The world will little note nor long remember what he wrote there, and even less what we write here.

  21. @ Parson Logic T ReFog:

    I didn’t mean to imply that Michelle Malkin is a particular favorite of mine, although her refinement of her act has been impressive over time. I don’t imagine she will be pleased in time when her grandchildren play that particular video although I believe you might find more embarassing ones if you look. The one where she put on the gorilla mask to mock the WSJ editorial board (I think) is also pretty rare and special.

  22. Please CK pom poming is what Halperin, Klein, Krugman, Alter, Friedman, et al; do every hour on the hour. Pravda called; honestly
    they felt ill. It’s an interesting thought exercise to consider that suicide bombers who target families at Sbarros have a point, but they
    don’t, and the IHH and other groups who cover for them don’t either

  23. No, I think Steele addressed many things very well, and his thoughts on the purposes of hatred dovetail nicely with George Guilder’s insightful explanation of Jew hatred.

    I can, however, see the reason why some would reject even the best thought out argument. It saves you the trouble of judging right from wrong and the inconvenient consequences of taking sides. All things being equal, all things are equal.

    Some admire the Swiss. Some do not.

    But, I thought you’d all be interested in my new moderate Moslem frem, Ali Bin David. He likes bacon sandwiches but won’t eat baked ham, and he only beats his wives on Tuesdays.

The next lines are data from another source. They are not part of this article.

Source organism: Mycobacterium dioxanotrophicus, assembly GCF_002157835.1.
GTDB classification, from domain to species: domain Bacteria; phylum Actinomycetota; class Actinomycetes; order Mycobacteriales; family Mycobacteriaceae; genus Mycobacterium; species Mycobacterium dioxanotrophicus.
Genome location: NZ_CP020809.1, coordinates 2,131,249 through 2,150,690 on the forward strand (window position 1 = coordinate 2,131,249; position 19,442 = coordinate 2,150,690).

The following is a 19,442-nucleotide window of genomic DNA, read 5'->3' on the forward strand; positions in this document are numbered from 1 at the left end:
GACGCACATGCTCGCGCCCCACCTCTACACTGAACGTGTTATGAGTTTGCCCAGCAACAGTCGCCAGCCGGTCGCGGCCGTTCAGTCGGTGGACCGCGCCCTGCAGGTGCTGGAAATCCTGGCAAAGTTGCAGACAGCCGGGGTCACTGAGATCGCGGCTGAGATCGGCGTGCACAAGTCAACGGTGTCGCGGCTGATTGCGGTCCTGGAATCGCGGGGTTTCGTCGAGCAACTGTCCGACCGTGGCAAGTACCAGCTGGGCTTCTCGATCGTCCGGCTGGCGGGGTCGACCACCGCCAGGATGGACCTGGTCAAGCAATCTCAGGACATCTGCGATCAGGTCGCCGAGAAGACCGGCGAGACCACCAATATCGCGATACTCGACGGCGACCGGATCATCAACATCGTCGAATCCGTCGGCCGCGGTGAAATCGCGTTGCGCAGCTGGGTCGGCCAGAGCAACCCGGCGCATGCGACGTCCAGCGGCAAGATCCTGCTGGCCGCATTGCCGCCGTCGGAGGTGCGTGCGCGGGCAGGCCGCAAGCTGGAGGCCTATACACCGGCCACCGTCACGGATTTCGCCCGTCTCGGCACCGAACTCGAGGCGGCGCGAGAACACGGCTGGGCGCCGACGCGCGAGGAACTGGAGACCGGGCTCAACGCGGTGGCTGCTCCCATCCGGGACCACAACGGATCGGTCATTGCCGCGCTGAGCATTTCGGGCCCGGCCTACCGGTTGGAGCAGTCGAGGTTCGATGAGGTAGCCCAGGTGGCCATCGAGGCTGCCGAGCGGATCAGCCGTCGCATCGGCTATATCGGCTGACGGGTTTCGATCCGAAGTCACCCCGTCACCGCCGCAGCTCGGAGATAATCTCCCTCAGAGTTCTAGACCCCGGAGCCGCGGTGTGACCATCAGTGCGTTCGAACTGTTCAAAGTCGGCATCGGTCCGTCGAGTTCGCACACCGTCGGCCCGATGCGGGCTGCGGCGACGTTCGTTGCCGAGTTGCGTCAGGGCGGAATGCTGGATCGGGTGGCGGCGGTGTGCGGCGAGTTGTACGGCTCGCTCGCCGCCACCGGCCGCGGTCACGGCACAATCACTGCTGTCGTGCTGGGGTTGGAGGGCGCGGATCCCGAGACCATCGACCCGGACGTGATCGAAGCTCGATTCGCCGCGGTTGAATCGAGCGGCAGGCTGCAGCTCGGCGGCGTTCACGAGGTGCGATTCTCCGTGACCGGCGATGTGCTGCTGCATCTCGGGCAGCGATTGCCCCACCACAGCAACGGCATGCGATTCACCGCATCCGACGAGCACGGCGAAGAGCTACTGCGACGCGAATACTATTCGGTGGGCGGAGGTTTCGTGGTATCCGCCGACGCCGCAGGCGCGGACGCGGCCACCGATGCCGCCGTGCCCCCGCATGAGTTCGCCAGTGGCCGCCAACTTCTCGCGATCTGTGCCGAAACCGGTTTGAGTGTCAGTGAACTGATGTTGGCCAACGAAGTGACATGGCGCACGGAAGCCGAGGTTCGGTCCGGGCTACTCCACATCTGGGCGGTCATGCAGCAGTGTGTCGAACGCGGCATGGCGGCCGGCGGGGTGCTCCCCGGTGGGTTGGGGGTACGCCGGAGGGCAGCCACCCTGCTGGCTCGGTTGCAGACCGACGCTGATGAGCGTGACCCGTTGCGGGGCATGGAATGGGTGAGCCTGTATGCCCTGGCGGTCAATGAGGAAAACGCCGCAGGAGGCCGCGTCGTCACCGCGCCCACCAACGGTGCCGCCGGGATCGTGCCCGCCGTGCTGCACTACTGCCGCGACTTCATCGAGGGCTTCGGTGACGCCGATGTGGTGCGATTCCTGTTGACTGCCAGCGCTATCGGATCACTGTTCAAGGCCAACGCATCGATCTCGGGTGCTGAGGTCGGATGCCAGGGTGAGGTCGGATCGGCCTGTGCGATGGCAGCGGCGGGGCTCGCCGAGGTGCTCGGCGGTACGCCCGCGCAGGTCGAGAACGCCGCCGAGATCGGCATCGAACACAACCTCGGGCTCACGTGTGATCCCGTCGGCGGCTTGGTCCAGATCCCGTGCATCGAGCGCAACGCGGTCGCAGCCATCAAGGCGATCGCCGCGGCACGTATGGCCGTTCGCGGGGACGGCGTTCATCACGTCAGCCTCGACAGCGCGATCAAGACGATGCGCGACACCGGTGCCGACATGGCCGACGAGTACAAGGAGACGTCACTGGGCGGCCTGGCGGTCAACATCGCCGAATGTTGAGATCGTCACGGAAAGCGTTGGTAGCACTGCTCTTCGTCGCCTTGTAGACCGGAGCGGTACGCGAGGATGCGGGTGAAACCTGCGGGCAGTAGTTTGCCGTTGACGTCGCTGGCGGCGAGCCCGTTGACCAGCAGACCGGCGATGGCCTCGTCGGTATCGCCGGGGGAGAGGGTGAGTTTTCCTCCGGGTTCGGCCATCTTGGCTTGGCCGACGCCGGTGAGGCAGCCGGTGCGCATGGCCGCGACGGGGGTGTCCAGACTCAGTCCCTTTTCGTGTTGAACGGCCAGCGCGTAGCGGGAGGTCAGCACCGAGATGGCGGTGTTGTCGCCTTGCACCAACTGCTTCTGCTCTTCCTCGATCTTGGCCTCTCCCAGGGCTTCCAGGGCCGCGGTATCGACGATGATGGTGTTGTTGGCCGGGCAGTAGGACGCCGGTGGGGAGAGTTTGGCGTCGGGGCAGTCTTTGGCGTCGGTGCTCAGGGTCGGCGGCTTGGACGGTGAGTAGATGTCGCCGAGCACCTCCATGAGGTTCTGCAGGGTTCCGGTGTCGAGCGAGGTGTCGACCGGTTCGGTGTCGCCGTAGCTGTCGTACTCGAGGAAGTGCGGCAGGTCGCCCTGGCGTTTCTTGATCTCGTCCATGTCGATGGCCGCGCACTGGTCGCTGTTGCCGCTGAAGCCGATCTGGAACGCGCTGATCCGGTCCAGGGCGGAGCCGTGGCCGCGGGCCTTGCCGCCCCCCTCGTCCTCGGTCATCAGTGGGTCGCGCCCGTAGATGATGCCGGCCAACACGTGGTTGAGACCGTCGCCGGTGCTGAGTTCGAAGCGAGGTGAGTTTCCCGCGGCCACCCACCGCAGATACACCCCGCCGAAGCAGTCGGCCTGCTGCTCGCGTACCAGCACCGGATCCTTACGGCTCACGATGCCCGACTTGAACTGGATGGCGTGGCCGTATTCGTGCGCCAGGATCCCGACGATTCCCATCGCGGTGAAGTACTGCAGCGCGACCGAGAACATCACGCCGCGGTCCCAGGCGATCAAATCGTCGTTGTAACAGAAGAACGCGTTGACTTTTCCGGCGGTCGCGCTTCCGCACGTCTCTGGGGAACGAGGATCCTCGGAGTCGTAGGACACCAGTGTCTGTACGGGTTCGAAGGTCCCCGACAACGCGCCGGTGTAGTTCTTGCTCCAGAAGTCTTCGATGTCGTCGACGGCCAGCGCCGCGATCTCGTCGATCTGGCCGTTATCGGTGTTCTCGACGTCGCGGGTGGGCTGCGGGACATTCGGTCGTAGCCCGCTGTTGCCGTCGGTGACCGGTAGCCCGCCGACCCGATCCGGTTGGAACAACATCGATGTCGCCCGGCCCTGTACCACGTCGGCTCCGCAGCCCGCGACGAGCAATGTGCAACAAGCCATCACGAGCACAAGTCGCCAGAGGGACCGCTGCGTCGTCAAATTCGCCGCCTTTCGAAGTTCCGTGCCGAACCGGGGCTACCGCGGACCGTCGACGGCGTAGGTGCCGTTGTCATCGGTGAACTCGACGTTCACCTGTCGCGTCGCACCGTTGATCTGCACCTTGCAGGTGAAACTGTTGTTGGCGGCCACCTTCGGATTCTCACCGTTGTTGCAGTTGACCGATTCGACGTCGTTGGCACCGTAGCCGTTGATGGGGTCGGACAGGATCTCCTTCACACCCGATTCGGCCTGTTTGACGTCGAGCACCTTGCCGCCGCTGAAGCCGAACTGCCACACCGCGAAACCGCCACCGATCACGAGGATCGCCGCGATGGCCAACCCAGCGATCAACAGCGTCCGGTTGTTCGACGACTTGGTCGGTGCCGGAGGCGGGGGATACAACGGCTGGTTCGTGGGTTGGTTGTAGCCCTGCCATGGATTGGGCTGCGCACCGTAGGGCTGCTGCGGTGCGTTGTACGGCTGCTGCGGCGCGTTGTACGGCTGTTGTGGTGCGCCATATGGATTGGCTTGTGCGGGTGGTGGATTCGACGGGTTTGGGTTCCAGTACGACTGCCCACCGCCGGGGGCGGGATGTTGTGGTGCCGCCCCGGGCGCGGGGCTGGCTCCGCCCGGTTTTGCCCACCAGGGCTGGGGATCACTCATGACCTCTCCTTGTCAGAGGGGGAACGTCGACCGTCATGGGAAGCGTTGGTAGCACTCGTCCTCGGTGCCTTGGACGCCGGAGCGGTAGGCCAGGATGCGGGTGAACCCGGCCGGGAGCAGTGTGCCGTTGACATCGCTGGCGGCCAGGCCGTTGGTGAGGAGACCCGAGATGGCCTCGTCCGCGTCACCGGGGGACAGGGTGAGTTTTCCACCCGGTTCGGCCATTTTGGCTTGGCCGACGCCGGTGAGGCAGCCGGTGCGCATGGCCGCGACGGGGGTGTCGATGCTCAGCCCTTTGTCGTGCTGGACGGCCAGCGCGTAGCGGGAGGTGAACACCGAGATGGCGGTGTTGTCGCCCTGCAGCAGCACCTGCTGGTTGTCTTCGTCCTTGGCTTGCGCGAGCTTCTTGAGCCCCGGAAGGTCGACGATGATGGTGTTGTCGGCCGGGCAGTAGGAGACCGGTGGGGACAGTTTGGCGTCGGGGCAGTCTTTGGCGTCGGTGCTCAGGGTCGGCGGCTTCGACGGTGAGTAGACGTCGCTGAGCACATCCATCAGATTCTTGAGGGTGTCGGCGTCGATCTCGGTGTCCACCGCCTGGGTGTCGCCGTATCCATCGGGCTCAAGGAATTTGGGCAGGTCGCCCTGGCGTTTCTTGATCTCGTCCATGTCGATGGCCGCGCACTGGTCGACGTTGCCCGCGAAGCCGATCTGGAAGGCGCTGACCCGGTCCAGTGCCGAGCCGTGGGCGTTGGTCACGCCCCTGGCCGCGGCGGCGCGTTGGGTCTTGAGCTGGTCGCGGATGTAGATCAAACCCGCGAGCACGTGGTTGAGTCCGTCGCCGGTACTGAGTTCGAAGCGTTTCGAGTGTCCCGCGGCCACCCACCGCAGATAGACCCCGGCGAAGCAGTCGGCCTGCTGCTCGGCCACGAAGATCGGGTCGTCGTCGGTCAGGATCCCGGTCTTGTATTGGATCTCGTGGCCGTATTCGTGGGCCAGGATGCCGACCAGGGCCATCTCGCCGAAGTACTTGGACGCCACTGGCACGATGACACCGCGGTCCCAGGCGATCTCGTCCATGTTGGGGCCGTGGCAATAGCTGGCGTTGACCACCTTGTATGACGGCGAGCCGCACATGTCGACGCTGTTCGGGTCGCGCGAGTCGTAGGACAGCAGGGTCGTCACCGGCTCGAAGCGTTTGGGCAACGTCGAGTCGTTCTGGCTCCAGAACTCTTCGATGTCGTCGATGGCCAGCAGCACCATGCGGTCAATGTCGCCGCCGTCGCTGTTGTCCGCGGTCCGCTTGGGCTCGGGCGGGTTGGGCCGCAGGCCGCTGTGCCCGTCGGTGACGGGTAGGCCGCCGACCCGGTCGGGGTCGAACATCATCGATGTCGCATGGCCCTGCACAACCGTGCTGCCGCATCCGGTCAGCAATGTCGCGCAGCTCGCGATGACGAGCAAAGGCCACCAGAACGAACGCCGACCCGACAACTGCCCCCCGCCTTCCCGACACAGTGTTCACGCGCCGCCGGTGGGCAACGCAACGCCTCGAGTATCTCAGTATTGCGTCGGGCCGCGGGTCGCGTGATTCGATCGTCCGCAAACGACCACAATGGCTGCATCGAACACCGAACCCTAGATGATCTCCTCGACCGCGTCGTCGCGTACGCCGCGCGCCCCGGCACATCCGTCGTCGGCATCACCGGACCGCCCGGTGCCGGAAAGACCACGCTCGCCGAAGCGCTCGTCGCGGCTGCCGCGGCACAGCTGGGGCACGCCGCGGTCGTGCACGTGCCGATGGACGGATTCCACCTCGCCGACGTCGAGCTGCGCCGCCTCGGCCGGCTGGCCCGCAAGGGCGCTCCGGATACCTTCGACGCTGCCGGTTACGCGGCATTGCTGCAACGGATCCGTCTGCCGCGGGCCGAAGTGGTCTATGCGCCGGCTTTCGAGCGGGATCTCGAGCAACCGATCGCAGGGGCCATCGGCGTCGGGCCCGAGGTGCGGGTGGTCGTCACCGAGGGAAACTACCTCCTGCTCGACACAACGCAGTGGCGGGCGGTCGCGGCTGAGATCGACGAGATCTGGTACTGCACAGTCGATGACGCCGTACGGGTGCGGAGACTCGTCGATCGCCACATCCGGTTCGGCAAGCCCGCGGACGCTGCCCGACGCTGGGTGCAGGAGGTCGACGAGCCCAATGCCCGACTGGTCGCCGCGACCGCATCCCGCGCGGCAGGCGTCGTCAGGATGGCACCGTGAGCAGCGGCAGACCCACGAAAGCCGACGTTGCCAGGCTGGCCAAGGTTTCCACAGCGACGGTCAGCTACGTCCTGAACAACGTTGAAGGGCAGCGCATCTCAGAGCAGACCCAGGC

24. (1)If this was 145 years ago and Lincoln just gave The Gettysberg Address, I bet some very deep and learned fellow could guffaw and say, ” so effing what, the opposite could just as well be true!” , right? And that Pericles guy, who the eff did he think he was saying those fallen Athenians were somehow noble and worthy of being remembered, right? And what about that Jesus guy, and that so called Sermon on the Mount, who the hell was he for Christ’s sake?
    So, I hate to differ with you again, and maybe there really are lots of organized Moslems who are indeed moderate except when you ask them to come out and publicly condemn honor killings and beheading Jewish journalists, but on this one thing, my frem, I gotta say,
    STEELE ROCKS!

    What Office are you running for?

    (2)It isn’t necessarily true in a world in which everything is relative and in which words have no definite meanings and in which there is no difference between right and wrong, between good and evil. It is not necessarily true in a world in which hypocrisy is not necessarily a bad thing (maybe perhaps we could construct some abstract place in which hypocrisy is actually a valuable tool for successful interaction?).
    (3)I can, however, see the reason why some would reject even the best thought out argument. It saves you the trouble of judging right from wrong and the inconvenient consequences of taking sides. All things being equal, all things are equal

    (2&3)You seem to be saying that you are infallible in terms of judging right and wrong,truth and falsehood. I recommend you express your revealed Truths in The Book Of Zoltan,but I want to remind you that ZC is a forum of OPINION,and none of us have Transcended the plane of Opinion,to become the Zone of Wisdom except for you and your Ilk. Please have patience with us lesser beings.

  25. The world is real. The Hamas Charter is real. When Shelby Steele wrote that Arafat rejected Barak’s offer in 2000, he wrote about something that really happened. When Steele wrote about rockets lauched from Gaza, that too really happened. The fact that the rockets killed only a few people doesn’t undo the reality that they were indeed launched in order to kill people.